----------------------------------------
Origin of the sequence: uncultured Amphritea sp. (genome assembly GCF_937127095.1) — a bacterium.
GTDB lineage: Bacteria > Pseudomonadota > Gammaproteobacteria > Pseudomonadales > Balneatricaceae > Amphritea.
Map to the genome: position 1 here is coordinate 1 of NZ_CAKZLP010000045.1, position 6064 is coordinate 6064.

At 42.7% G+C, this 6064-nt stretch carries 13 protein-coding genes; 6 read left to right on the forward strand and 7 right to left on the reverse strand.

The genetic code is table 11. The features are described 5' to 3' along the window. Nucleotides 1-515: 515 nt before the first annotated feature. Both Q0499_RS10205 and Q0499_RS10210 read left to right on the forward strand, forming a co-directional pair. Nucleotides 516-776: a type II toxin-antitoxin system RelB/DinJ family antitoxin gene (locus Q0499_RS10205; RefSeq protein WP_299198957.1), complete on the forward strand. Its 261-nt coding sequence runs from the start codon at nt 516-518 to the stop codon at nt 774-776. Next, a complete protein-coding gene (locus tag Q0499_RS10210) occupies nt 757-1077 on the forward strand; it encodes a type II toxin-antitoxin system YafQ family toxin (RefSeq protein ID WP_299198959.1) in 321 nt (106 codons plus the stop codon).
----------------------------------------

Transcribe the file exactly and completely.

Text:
Origin of the sequence: uncultured Amphritea sp. (genome assembly GCF_937127095.1) — a bacterium.
GTDB lineage: Bacteria > Pseudomonadota > Gammaproteobacteria > Pseudomonadales > Balneatricaceae > Amphritea.
Map to the genome: position 1 here is coordinate 1 of NZ_CAKZLP010000045.1, position 6064 is coordinate 6064.

At 42.7% G+C, this 6064-nt stretch carries 13 protein-coding genes; 6 read left to right on the forward strand and 7 right to left on the reverse strand.

The genetic code is table 11. The features are described 5' to 3' along the window. Nucleotides 1-515: 515 nt before the first annotated feature. Both Q0499_RS10205 and Q0499_RS10210 read left to right on the forward strand, forming a co-directional pair. Nucleotides 516-776: a type II toxin-antitoxin system RelB/DinJ family antitoxin gene (locus Q0499_RS10205; RefSeq protein WP_299198957.1), complete on the forward strand. Its 261-nt coding sequence runs from the start codon at nt 516-518 to the stop codon at nt 774-776. Next, a complete protein-coding gene (locus tag Q0499_RS10210) occupies nt 757-1077 on the forward strand; it encodes a type II toxin-antitoxin system YafQ family toxin (RefSeq protein ID WP_299198959.1) in 321 nt (106 codons plus the stop codon).